Imaginal Machines
Author: Stevphen Shukaitis
Publisher: Autonomedia
ISBN: 1570272085
Pages: 255
Year: 2009
View: 734
Read: 823
Drawing from autonomist politics, class composition analysis and avant-garde arts, Imaginal Machines explores the emergence, functioning and constant breakdown of the embodied forms of racial imagination.
Society Of The Spectacle
Author: Guy Debord
Publisher: Bread and Circuses Publishing
ISBN: 1617508306
Pages: 90
Year: 2012-10-01
View: 853
Read: 473
The Das Kapital of the 20th century,Society of the Spectacle is an essential text, and the main theoretical work of the Situationists. Few works of political and cultural theory have been as enduringly provocative. From its publication amid the social upheavals of the 1960's, in particular the May 1968 uprisings in France, up to the present day, with global capitalism seemingly staggering around in it’s Zombie end-phase, the volatile theses of this book have decisively transformed debates on the shape of modernity, capitalism, and everyday life in the late 20th century. This ‘Red and Black’ translation from 1977 is Introduced by Notting Hill armchair insurrectionary Tom Vague with a galloping time line and pop-situ verve, and given a more analytical over view by young upstart thinker Sam Cooper.
Everyday Life in Early Soviet Russia
Author: Christina Kiaer, Eric Naiman
Publisher: Indiana University Press
ISBN: 025321792X
Pages: 310
Year: 2006
View: 1207
Read: 243
What did it mean to live as a subject of early Soviet modernity? In the 1920s and 1930s, in an environment where every element of daily life was supposed to be transformed by Soviet ideology, routine activities became ideologically significant, subject to debate and change. Drawing on original archival materials and theoretically informed, the essays in this volume examine ways in which Soviet citizens sought to align their private lives with the public nature of Soviet experience by taking the Revolution ""inside."" Topics discussed include the new sexuality, family loyalty during the Terror, the advertisement of Soviet commodities, the employment of domestic servants, children's toys and Pioneer camps, and narratives of self, ranging from diaries to secret police statements to monologues on the Soviet screen and stage. Bringing into dialogue essays by scholars in history, literature, sociology, art history, and film studies, this interdisciplinary volume contributes to the growing understanding of the Soviet Union as part of the history of modernity, rather than its totalitarian ""other.""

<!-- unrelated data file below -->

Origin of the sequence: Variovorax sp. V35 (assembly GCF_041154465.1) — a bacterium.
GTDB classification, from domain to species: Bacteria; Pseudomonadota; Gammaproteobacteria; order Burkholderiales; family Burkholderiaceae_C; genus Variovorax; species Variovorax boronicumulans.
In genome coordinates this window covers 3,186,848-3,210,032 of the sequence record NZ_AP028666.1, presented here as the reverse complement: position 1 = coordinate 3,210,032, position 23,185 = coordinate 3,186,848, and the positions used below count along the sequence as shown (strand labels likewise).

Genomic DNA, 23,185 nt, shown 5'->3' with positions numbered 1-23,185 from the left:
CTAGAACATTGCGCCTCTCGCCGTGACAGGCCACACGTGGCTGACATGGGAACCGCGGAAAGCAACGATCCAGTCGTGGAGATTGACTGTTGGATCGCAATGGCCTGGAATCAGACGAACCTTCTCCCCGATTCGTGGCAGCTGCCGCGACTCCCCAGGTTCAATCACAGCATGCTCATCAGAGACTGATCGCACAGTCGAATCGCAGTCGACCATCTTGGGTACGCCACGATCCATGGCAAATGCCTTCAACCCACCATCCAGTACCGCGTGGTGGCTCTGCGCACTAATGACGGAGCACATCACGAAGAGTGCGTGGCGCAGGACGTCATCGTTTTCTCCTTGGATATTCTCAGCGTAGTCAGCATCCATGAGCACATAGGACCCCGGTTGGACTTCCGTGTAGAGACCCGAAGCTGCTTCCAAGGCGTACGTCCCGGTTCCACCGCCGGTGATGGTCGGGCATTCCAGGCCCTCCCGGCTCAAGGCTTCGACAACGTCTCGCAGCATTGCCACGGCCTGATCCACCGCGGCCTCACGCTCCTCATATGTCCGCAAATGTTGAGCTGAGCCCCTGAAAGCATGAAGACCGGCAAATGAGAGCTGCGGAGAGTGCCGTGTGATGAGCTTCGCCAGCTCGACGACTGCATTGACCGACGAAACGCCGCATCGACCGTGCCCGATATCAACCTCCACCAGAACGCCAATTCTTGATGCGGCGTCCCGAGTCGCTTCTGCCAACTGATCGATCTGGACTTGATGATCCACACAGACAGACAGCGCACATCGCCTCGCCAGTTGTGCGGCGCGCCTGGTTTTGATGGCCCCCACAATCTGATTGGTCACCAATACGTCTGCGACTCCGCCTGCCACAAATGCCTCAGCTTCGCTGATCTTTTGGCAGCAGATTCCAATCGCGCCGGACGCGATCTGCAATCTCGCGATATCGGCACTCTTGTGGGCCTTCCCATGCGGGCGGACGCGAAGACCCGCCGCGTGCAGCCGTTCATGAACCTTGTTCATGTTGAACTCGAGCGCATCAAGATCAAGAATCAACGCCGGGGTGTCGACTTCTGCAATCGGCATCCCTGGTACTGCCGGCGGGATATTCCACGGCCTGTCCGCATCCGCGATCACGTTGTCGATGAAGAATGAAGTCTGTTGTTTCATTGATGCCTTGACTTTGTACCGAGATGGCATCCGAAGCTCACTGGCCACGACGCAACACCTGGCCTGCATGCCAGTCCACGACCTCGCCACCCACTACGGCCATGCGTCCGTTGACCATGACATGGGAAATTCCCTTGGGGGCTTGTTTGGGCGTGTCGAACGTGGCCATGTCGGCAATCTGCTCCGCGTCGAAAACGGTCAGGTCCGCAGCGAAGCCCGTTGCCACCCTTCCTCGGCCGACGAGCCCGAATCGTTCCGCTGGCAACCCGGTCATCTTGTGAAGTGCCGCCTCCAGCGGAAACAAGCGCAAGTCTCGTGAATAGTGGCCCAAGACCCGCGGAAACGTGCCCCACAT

Inside the Revolution
Author: Mona Rosendahl
Publisher: Cornell University Press
ISBN: 080148412X
Pages: 197
Year: 1997
View: 1308
Read: 187
The first ethnographic study of life in Cuba to emerge in over twenty years, Inside the Revolution offers a rare, close view of how socialist ideology translates into everyday experience in one Cuban municipality. Mona Rosendahl draws on eighteen months of fieldwork, in a municipality she calls by the fictional name Palmera, to present a vivid account of the lives and thoughts of residents, many of whom have lived inside the revolution for more than thirty-five years.In Palmera, support for the socialist program remains strong. Rosendahl attributes continuing loyalty to four conditions: improvements in the standard of living from 1959 to 1990, the uniformity and omnipresence of political communications from the government, a historical emphasis on local participation in the revolution, and the consistency of revolutionary ideals with traditional machista expectations and practices. Through an analysis of ideology and practice in contemporary Cuba, Rosendahl documents how its citizens support the present political system, and how reciprocal economics between households and ideas about gender both reinforce and challenge that system. Rosendahl also explains how those who oppose state socialism resist participation in society through inaction or withdrawal.
Mind Wide Open
Author: Steven Johnson
Publisher: Simon and Schuster
ISBN: 0743258797
Pages: 288
Year: 2004-02-27
View: 959
Read: 180